return sm

# For all 10000 puzzle pieces, start placing random grayscale pieces
x = [255. * random.random() for x in range(xinc * yinc)]

# For each such placement, try to minimize the gap between random placement and the real monalisa
xs = [
        minfn, method='bounded', bounds=(0, 255), args=(idx))
    for (idx, c) in enumerate(x)

# Now we have the population/puzzle candidates that have presumably "a minimum" distance, 
# if not "the minimum" distance
puzzle_colors = [rd(res.x) for res in xs]


Let us see how our assembled puzzle (presumably that is a close replica of Mona Lisa) look?

In [5]:
# Paint the puzzle image

Linear Programming

Caucus Debate

An elephant and a donkey got into a heated argument about wealth inequality. The donkey and the elephant have X and Y peanuts respectively. But donkey wanted more because he worked hard -- if donkey took away a peanut from elephant, elephant and donkey will have same number of peanuts; and that was "fair" as donkey surmised! Elephant is bigger, so elephant thought it deserved more. If elephant won a peanut over donkey, elephant would have twice the peanuts as donkey. So they argued...

What do you suppose the X and Y were? Let us compute the our best guess for this simple problem of X and Y

In [6]:
from scipy.optimize import minimize

# Random search cost function
def rosen(p):
    x, y = p[0], p[1]
    ydiff = 2 * x - 2 - y - 1  # y + 1 = 2 (x - 1) --> 2x - 2 - y -1 ; elephant gets one peanut from donkey
    xdiff = x + 1 - y + 1  # y - 1 = x + 1 --> x + 1 -y + 1 ; donkey and elephant have same after exchange
    return float((ydiff * ydiff + xdiff * xdiff))

from random import randint
#spread seeds for search across the entire Spark cluster
initial_XY = sc.parallelize(
    [(randint(0, 500), randint(0, 500)) for x in range(1000)])

#for each seed, run "simulation"
def return_cost(p):
    # Find the minimum most solution
    res = minimize(rosen, p, method='nelder-mead', options={'xtol': 1e-3})
    return (rosen(res.x), res.x
            )  #return the cost info and the coordinates of the local optima

#compute cost of each what-if scenario/simulation parallely; reduce a global result.
global_result_tuple = x: return_cost(x)).reduce(
    lambda x, y: x if x[0] < y[0] else y)
#print the result that is presumably the best
print "Found X and Y as {0} to yield a status-quo-index of {1}".format(
    map(rd, global_result_tuple[1]), global_result_tuple[0])
Found X and Y as [5, 7] to yield a status-quo-index of 7.41839109015e-10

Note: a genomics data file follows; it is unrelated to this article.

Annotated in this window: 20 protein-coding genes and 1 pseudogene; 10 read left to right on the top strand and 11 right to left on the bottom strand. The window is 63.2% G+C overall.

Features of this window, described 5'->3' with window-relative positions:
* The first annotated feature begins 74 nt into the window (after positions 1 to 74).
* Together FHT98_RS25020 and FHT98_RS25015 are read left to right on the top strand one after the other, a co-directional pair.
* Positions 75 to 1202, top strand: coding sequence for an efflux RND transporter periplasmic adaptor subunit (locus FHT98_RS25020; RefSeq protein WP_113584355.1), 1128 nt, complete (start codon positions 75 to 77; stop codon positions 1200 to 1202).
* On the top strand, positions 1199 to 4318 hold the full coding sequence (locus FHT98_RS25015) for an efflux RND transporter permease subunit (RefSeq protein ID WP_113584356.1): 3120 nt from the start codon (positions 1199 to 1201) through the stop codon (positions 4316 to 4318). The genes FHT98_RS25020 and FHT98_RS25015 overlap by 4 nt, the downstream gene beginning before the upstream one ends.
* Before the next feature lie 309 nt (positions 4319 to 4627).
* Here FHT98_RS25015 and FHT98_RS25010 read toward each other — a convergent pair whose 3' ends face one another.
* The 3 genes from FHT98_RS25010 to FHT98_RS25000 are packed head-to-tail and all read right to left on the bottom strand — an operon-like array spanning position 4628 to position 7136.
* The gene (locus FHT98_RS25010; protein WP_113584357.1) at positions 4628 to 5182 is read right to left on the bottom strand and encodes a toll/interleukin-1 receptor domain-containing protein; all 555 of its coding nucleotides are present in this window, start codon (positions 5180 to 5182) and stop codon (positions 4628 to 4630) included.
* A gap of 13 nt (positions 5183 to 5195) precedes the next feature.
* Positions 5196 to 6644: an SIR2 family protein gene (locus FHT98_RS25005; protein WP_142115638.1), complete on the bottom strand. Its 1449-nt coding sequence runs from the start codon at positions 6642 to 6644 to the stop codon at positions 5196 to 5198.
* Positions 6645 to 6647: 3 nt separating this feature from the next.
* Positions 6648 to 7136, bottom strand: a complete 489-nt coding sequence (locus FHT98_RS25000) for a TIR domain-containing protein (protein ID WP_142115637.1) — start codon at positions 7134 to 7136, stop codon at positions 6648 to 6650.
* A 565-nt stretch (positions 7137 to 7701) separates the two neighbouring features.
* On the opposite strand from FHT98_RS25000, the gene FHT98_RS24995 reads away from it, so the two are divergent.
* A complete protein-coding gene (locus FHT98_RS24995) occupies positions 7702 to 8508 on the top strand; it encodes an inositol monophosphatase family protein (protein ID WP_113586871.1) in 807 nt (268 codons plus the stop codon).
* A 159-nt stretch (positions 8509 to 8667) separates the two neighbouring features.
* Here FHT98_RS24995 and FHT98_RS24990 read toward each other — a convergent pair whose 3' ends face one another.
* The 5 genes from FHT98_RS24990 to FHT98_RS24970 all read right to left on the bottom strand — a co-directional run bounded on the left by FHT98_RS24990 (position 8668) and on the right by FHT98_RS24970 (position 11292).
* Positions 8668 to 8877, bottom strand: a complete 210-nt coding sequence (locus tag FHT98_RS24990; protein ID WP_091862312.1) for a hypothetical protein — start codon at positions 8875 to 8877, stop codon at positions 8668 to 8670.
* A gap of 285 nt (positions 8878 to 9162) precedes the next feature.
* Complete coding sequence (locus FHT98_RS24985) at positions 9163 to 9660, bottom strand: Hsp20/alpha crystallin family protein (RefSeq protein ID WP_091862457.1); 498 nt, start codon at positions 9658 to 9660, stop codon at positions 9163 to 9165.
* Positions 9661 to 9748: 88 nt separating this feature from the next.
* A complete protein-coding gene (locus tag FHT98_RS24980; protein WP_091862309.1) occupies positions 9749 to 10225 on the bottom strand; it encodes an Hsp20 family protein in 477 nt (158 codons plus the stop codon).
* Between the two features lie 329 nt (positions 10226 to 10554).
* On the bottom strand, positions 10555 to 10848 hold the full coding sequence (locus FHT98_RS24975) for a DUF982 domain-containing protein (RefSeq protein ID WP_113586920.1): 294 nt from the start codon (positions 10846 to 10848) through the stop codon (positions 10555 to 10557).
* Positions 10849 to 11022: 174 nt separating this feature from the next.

It looks like the donkey has 5 peanuts and the elephant has 7 peanuts at the beginning.

Operations Research

Bridgeway Company manufactures a printer and keyboard. The profit margins of the printer and keyboard are $30 and $20, respectively. Two types of skilled labor are required to manufacture these products: soldering and assembling. A printer requires 2 hours of soldering and 1 hour of assembling. A keyboard requires 1 hour of soldering and 1 hour of assembling. Bridgeway has 1,000 soldering hours and 800 assembling hours available per week. There are no constraints on the supply of raw materials. Demand for keyboards is unlimited, but at most 350 printers are sold each week. Bridgeway wishes to maximize its weekly total contribution margin.

Problem statement: Choose production levels for printers (X) and keyboards (Y) that: maximize Z (profit) = $30X + $20Y (objective function) and satisfy the following constraints: 2X + Y <= 1,000 (soldering time constraint) X + Y <= 800 (assembling time constraint) X <= 350 (demand constraint for printers) X => 0 (sign restriction) Y => 0 (sign restriction)

In [7]:
# Objective function -- minimize -- let us denote x as x[0] and y as x[1]
# Notice the negation to turn the minimization into a maximization problem
# c = -(30*x[0] + 20*x[1])
c = [-30, -20]

#left hand side of the constraints
A = [[2, 1], [1, 1]]

#right hand side of the constraints
B = [1000, 800]

#boundary conditions for X and Y
x0_bounds = (0, 350)
x1_bounds = (0, None)

#optimize the problem
from scipy.optimize import linprog
result = linprog(
    c, A, B, bounds=(x0_bounds, x1_bounds), options={"disp": False})

#show assignment
    "<h4>Bridgeway will need to make <u>{0}</u> printers and <u>{1}</u> keyboards for maximizing your profits to make <u>{2}</u> USD</h4>".
    format(rd(result.x[0]), rd(result.x[1]), rd(-1 *

Bridgeway will need to make 200 printers and 600 keyboards for maximizing your profits to make 18000 USD


We wish all the problems had a deterministic or a stochastic solution. At times, when we must search the solution space exhaustively, use the scale out farm processing conferred by the big data platform. At other times, when cost estimates and constraints can help guide the search traversal, leverage the directionality for quick metaheuristic outcomes.